When we rescued Silken and her seven bedraggled babies from an out-of-control breeding flock, they were all starving…and two of the chicks were dying. We gathered them up and kept them warm and comfortable inside until they were strong enough to be monitored in our grounds.
Happily, they have all survived and are now a picture of health. Silken and her daughters most likely have a lovely home awaiting them. However, the little cockerels in her clutch have nowhere to go once they find their crows. Roosters are the most difficult of all creatures to find caring homes for and our rooster sanctuaries are full - so we are hopeful these little ones will touch your heart.
Do you have space on your rural property for any of these male chicks? Do you have neighbours who don’t mind the sound of crowing? They will need protection from predators such as hawks, roaming dogs and human hunters. They will also need to have a source of fresh drinking water and natural or manmade shelter. If they are free roaming, it will be lovely if they can have food given to them each day in addition to their foraging.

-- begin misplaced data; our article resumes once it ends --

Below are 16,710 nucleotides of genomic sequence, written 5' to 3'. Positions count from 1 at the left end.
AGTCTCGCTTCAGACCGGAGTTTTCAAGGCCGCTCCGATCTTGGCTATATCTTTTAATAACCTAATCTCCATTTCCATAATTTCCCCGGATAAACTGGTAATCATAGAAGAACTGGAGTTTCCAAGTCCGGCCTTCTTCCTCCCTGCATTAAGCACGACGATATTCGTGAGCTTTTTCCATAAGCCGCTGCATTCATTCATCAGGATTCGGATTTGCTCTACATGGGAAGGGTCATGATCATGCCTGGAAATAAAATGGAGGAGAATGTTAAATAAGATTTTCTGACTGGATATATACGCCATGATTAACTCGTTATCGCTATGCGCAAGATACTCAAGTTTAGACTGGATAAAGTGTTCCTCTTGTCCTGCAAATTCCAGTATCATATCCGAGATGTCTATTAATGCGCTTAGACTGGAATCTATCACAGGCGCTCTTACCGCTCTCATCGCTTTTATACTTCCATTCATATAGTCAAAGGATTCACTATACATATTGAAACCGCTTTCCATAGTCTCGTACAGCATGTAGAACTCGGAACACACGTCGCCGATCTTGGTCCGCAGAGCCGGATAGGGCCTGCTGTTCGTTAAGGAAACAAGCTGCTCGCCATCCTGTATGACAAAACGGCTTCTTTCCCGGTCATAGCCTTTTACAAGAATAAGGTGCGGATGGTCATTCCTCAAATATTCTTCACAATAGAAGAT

Hens love to have a rooster in their company to offer a sense of protection and leadership. If you have a plan to stop chicks hatching out (with more unwanted roosters), perhaps one of these developing youngsters could be their man.
Please apply to adopt one or more of Silken’s friendly sons. We have become very attached to them and it will be comforting to know that they will be equally loved as their sister and mother.
NOTE: When a clutch is hatched, you can be sure that half of the chicks will be innocent males. Please don’t add to the suffering of roosters by allowing your flock to breed. Collect any eggs diligently and count your hens each night as they retire to their shelter. To watch our rooster documentary, please click here.